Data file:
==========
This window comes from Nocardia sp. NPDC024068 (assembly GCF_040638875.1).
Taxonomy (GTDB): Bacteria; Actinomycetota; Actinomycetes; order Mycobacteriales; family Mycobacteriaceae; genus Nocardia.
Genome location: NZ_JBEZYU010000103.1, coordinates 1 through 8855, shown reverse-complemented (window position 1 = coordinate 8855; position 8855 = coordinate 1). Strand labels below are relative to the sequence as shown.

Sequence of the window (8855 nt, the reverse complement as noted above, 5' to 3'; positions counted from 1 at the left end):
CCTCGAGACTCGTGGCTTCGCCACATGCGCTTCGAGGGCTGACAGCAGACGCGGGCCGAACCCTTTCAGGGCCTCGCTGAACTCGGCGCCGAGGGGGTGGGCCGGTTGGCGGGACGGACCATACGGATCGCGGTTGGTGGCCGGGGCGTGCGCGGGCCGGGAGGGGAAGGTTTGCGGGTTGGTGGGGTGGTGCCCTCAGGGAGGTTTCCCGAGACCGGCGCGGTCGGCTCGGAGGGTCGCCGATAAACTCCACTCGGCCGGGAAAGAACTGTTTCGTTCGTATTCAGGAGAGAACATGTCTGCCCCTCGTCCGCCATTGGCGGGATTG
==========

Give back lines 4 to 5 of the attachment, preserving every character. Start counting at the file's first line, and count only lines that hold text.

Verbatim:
Sequence of the window (8855 nt, the reverse complement as noted above, 5' to 3'; positions counted from 1 at the left end):
CCTCGAGACTCGTGGCTTCGCCACATGCGCTTCGAGGGCTGACAGCAGACGCGGGCCGAACCCTTTCAGGGCCTCGCTGAACTCGGCGCCGAGGGGGTGGGCCGGTTGGCGGGACGGACCATACGGATCGCGGTTGGTGGCCGGGGCGTGCGCGGGCCGGGAGGGGAAGGTTTGCGGGTTGGTGGGGTGGTGCCCTCAGGGAGGTTTCCCGAGACCGGCGCGGTCGGCTCGGAGGGTCGCCGATAAACTCCACTCGGCCGGGAAAGAACTGTTTCGTTCGTATTCAGGAGAGAACATGTCTGCCCCTCGTCCGCCATTGGCGGGATTG